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For a business, its software is intellectual property and a valued business asset. It deserves certain protections and defined terms and conditions when the software is being used by a customer. LegalNature's software license agreement helps articulate how the licensor and licensee want the software to be used and help the parties establish a sound business relationship based on the benefits the software offers.

Important: This software license agreement is appropriate for situations where the software owner (the licensor) permits or licenses the software "as is" to the user (the licensee) for their use. It does not provide any additional development, customization, or servicing by the licensor. This is not a software development contract to customize the software to the licensee's unique specifications. This agreement is also not a "Software as a Service" (SaaS) agreement where the software is generally hosted by the licensor and made available to the licensee for access on a pay-per-use or subscription basis.


The definitions section of LegalNature's agreement contains a list of words or concepts that have very specific meaning within this agreement alone. For example, the word "Documentation" in the context of this agreement does not mean any information or records, but rather manuals and documents specifically relating to the software's functionality, components, features, or requirements. When reading through the agreement, remember to consult this section for any defined terms to understand their specific significance and effect within this software license agreement.

License Details and Grant

This section contains the main details about the scope of the license granted using the answers you supply regarding the license's access and use parameters.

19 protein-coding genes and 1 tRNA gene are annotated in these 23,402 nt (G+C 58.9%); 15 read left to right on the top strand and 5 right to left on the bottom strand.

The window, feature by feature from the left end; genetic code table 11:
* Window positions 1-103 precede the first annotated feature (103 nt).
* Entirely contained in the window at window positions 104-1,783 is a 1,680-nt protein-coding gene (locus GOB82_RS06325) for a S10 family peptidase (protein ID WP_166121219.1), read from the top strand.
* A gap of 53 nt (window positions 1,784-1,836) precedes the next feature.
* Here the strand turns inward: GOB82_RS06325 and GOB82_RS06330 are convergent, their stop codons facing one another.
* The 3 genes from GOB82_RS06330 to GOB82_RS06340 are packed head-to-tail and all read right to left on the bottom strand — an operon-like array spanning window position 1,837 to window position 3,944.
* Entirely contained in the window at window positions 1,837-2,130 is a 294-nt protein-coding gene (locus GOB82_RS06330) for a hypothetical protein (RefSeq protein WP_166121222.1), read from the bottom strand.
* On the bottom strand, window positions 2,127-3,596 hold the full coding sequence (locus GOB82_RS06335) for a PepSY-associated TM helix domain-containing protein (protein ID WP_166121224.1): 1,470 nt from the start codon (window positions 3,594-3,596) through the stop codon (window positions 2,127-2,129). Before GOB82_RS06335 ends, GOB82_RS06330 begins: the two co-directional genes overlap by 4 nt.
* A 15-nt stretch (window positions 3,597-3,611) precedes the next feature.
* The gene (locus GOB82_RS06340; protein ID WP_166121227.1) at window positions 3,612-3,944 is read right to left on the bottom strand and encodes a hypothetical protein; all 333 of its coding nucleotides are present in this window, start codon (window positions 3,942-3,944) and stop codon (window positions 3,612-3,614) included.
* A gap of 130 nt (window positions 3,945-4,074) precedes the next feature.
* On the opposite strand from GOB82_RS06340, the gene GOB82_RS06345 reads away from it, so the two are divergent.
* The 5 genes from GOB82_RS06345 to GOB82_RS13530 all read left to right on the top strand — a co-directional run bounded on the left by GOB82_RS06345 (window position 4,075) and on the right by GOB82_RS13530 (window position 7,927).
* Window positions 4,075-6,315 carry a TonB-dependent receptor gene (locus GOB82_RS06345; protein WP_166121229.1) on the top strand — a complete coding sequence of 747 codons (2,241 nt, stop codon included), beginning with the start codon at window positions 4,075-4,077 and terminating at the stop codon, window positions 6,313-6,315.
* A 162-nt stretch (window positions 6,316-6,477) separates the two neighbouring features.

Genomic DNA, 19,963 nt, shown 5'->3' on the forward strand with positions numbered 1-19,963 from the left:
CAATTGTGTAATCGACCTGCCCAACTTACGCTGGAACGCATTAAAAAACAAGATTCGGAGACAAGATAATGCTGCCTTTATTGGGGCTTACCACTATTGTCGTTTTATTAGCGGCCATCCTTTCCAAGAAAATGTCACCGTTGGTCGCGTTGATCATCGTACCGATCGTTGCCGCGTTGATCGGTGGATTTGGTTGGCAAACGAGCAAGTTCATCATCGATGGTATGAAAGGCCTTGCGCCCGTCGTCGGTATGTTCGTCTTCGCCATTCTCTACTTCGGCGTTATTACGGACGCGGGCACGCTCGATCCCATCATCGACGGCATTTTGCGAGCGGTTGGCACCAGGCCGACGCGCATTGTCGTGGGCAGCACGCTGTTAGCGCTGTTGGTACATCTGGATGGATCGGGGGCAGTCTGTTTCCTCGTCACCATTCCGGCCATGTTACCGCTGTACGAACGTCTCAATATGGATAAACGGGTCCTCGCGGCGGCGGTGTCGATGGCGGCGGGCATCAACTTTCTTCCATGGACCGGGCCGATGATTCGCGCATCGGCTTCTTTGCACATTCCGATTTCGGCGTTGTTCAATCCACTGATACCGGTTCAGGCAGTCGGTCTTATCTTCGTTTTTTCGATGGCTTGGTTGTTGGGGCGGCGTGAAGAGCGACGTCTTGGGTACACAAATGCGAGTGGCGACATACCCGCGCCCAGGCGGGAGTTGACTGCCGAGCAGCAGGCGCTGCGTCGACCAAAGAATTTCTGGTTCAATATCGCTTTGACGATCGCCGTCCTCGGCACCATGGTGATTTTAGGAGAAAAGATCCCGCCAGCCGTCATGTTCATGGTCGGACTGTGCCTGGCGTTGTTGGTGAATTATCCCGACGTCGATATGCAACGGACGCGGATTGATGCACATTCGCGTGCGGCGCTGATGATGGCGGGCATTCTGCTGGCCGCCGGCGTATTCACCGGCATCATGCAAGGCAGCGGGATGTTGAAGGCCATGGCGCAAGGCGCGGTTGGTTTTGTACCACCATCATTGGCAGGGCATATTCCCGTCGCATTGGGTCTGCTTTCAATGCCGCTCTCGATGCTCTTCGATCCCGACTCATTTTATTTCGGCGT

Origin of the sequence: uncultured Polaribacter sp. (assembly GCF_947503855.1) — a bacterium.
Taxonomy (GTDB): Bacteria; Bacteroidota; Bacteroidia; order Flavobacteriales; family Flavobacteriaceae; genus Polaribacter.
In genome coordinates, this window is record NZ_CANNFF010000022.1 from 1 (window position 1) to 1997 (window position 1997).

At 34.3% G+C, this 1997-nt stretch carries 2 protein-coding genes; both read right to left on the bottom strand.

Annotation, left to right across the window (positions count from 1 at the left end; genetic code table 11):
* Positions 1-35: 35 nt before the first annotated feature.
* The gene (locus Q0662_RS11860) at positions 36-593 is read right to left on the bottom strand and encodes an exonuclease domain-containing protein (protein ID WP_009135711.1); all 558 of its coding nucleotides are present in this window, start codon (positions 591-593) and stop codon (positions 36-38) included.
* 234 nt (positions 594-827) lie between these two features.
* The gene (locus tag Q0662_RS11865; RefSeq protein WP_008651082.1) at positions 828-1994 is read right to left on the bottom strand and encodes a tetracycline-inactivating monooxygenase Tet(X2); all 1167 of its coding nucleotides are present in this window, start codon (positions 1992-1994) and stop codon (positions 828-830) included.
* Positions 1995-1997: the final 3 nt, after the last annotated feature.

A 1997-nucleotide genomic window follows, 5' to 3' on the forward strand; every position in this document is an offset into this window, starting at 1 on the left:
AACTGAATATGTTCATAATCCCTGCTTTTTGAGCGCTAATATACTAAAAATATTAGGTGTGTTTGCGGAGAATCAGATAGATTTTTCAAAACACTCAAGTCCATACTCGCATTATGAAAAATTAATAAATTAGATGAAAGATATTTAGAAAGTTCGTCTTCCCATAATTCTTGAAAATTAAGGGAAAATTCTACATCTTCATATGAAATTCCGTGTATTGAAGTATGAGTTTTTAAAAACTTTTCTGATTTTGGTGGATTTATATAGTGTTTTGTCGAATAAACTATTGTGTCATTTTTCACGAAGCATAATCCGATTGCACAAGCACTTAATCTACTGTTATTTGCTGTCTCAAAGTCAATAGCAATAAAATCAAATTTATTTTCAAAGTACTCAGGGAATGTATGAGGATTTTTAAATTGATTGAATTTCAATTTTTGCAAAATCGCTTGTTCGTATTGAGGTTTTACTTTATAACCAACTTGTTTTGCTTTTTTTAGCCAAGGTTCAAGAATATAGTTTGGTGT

Exclusive or Non-Exclusive License

An exclusive license gives the licensee exclusive right to use the software. No one else will have the right to use the software during the time frame that the licensee has the right to the software as its sole user. This type of license generally garners a higher fee from the licensor since the licensor cannot generate additional profits by licensing the same software to other customers. A non-exclusive license can be used by many unrelated users so long as the licensor grants permission for their use.


Sublicensing concerns how the licensee can use the software in relation to third parties not included in this contract. Software sublicensing is the concept that a third party may use part or all of the software through their relationship with the licensee alone. For example, if sublicensing is allowed, the licensee may allow a non-related third party to use the licensor's software and even receive payment for the third party's use of the licensor's software.

Licensors generally want control over the distribution of their software and may prefer to grant licenses that do not allow sublicensing. In making this license non-sublicensable, any third party that wants to use the software will need to obtain a license directly from the licensor instead of going around the licensor.

License Assignment or Unilateral Transfer of Rights

An assignment is different from sublicensing in that it transfers all the licensee's rights and responsibilities contained in this agreement on to a third party. This is a major change to any agreement and essentially changes who the licensor is contracting with. Customarily, such a change to the parties in a contract would require the consent of all parties. However, if the licensor is comfortable with contracting with any third party as long as they accept all the terms in this agreement just as the licensee did, then you will indicate that the license may be transferred unilaterally by the licensee. If the licensor wants full control and the opportunity to vet who uses their software, then you will not want to allow unilateral transfer.